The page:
I remember my first trip to the Bay Area for my Stanford business school admissions weekend. I had not spent much time in California, yet I felt drawn to moving West. That said, when I arrived, I was a bit confused. I remember sharing with my soon-to-be-classmates: “I don’t know what people see in it.” I was committed to moving West, but I couldn’t wrap my head around the place. The whole start-up scene appeared unhinged from reality. People seemed to do whatever they liked on nearly every dimension, defying convention and practicality. Did they really kite-surf every morning, wear hoodies to work, and drink wine in Sonoma all weekend? Even the arid landscape seemed alien compared to the traditional deciduous forests of my life to date.
And yet, everyone seemed to love this place. Not just the hippies and surfers, but trusted friends (practical, business-type people!) who had already taken their manifest destiny.
So, I packed my bags and caught the train from my hometown of Port Huron. I rode Amtrak’s Blue Water Line to the California Zephyr straight out to the Bay. After sixty-seven hours on the train, I disembarked in my new home, excited for school but still skeptical about this place.
After a month or so, I noticed that I smiled more. I smiled to myself as I walked to class. I smiled to others. I became one of those people who hug everyone. I dyed my hair from brown to blondish-red, an act that somehow lightened my view on the world. I left behind my wardrobe of drab neutrals and bought a bright pink coat. While the palm trees and weather were lovely, there was something even more important about this place: California’s freedom, looseness, and joie de vivre started to seep into me.
I studied entrepreneurship and interpersonal dynamics. I came to differentiate between real Mexican food and other Mexican food. I tried out ecstatic dance, hiked in the redwoods, and held bonfires on the beach. I went to naked hot springs, dabbled in yoga and meditation, and discovered my favorite spiritual retreat centers. I came to have opinions about not only Napa versus Sonoma, but specific ideas about which Sonoma wineries were the best. My love for kale, kombucha, and avocados grew. I had one wardrobe, appropriate year-round, and filled with color.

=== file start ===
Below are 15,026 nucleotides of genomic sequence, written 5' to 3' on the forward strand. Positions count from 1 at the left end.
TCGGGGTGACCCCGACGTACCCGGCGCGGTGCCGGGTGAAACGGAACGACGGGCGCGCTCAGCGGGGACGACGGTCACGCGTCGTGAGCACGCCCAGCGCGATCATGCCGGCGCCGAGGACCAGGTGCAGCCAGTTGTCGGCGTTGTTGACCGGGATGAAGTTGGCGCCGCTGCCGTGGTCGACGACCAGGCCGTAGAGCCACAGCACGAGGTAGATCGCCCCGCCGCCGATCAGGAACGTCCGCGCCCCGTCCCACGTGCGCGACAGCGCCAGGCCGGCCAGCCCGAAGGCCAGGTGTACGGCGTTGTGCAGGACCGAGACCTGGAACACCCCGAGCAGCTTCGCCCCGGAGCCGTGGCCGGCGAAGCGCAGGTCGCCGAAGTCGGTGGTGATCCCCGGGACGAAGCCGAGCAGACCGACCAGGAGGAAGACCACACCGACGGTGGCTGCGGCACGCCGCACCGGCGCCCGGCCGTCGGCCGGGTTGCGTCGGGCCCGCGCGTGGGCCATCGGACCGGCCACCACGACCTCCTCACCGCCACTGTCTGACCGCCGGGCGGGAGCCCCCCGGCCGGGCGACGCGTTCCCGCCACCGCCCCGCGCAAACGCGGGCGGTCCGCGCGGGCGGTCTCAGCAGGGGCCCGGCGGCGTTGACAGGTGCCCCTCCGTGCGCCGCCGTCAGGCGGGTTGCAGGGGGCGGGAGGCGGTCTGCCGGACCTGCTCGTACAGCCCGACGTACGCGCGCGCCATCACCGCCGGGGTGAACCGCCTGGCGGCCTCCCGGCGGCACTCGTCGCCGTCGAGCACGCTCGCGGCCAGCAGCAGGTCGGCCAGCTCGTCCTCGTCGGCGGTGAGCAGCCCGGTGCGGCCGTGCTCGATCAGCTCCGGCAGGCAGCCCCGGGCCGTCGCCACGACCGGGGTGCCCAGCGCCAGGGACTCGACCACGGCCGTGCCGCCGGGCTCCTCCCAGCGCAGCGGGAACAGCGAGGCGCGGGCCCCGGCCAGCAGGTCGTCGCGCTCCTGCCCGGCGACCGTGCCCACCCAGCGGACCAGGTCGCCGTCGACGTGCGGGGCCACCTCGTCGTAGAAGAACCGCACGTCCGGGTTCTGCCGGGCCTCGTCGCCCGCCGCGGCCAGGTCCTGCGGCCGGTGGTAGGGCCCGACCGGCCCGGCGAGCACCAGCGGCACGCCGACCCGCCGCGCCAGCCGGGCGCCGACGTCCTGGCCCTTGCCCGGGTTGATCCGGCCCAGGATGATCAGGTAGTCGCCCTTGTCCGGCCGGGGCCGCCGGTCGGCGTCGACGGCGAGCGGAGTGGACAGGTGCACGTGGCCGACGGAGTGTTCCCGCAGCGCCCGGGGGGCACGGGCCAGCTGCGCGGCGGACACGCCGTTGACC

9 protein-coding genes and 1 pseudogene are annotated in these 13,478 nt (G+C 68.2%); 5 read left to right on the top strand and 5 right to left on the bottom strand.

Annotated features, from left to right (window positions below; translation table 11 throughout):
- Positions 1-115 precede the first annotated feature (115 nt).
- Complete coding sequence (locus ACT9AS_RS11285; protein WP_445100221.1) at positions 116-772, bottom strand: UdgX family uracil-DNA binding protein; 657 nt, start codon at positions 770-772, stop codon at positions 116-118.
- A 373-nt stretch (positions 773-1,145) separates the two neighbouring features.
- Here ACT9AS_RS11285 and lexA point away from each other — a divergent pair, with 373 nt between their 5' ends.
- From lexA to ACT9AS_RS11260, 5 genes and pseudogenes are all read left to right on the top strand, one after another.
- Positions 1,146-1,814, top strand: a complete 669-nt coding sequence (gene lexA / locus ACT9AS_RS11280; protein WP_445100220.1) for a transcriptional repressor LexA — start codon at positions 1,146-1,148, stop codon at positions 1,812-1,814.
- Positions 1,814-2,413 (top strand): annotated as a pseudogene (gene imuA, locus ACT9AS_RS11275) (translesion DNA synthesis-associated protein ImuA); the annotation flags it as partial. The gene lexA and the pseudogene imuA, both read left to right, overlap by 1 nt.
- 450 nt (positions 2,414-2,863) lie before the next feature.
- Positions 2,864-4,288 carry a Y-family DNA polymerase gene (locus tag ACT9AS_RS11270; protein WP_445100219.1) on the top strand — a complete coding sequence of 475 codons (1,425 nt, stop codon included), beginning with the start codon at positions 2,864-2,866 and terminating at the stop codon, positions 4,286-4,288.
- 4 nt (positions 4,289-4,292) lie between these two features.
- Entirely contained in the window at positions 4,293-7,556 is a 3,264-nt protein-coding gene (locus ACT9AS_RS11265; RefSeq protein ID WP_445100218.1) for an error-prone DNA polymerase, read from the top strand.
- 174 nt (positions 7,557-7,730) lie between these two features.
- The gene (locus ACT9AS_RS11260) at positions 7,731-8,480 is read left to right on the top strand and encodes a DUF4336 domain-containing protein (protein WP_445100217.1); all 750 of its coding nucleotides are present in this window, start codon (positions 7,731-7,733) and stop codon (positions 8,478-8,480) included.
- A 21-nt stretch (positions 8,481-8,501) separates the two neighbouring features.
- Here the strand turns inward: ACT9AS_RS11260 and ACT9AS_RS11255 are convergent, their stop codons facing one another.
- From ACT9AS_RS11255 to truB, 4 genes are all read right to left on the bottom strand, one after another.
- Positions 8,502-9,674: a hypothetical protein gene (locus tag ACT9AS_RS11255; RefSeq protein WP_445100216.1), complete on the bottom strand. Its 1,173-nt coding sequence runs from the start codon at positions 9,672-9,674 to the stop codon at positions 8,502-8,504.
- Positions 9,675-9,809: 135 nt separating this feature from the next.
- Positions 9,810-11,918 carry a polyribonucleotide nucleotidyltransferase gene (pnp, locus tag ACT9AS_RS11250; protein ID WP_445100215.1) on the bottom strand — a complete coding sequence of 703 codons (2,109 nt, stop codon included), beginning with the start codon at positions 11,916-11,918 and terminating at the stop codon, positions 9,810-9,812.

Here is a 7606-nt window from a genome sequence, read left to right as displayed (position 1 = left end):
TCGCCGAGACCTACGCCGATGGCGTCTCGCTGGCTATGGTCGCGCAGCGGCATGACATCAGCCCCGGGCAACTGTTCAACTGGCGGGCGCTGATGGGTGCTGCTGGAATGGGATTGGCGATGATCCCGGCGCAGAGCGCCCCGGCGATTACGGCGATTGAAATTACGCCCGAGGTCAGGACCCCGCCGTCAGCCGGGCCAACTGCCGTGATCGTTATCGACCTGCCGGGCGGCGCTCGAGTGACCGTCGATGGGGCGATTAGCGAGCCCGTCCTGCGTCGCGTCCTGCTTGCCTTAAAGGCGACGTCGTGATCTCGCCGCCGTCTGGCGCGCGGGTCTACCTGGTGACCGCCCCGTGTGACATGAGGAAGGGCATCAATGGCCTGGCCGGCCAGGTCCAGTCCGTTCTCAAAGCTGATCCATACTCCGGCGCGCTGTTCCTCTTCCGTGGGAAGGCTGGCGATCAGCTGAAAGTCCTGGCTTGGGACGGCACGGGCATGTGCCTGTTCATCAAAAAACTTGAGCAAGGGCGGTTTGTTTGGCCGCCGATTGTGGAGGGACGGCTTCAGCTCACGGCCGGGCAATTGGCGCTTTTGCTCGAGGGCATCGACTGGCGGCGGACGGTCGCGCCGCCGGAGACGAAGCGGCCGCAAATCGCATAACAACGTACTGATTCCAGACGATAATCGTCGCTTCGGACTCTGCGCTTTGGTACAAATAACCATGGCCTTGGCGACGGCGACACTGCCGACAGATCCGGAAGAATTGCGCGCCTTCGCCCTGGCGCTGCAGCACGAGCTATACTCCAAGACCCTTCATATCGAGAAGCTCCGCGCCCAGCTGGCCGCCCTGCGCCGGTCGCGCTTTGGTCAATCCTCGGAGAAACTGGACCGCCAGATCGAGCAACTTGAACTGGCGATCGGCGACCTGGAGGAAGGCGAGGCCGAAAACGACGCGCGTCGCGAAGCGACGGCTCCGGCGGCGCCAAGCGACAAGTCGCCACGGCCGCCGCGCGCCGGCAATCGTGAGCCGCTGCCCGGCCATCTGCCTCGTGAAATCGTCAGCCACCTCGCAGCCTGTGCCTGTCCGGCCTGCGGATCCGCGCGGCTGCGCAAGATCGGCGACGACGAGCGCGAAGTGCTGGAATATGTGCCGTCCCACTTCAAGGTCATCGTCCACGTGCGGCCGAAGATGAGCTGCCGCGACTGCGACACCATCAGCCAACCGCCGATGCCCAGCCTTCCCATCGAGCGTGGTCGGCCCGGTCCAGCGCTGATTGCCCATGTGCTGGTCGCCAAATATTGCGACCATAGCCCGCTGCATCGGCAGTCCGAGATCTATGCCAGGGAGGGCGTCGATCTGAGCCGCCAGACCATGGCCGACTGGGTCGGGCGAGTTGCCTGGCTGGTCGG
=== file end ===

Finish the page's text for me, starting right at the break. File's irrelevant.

Beyond what I gained, I also lost things. I lost my concern for appearances. When I left the house, my goal was to look like I wasn’t homeless. And if I was mistaken for homeless (which did happen), it was no stress.
I am sure that freedom also played a role in supporting my ability to come out (previous entries here) and subsequently fall in love with Liz. San Francisco was not just the backdrop to but a character in our love story. On our first date, we lingered over breakfast sandwiches at Slow Club and drinks at Triptych. She proposed in our Potrero Hill apartment, and I ‘counter-proposed’ at a vineyard in Napa. After a week of escorting our guests around to all our favorite Bay Area sites, we were married in the Presidio against the backdrop of the Golden Gate Bridge. We didn’t think twice about how we’d be accepted as a couple — or later, how our little lady would be accepted and loved.
This April, we left the Bay for Connecticut. We were lured away by the promise of new things: a job that offers unparalleled learning and significant impact, less commuting and travel time, more balance and flexibility. It is the right choice for our family, but it is not without heartbreak. Because, beyond everything I’ve described about California, the biggest thing we will miss is the people. The ineffable magic of the Bay Area doesn’t come from the temperate weather and the bay views, but from the people and the culture. We will miss our community above all.
It will take a while to grieve California and adjust to this new place. As I wind my way along the parkways of woodsy, suburban Connecticut, I feel the familiar questions creep in: What is this place? What do people see in it? Like my reaction ten years ago, I honestly don’t understand what is so great about this place. Driving by the green-leafed trees now feels foreign. And yet, just as impossibly as California did, I hope that this place too will grow close to our hearts.
But, for now, I have left my heart in San Francisco. This is my love note to you. Thank you for everything. We’ll be back.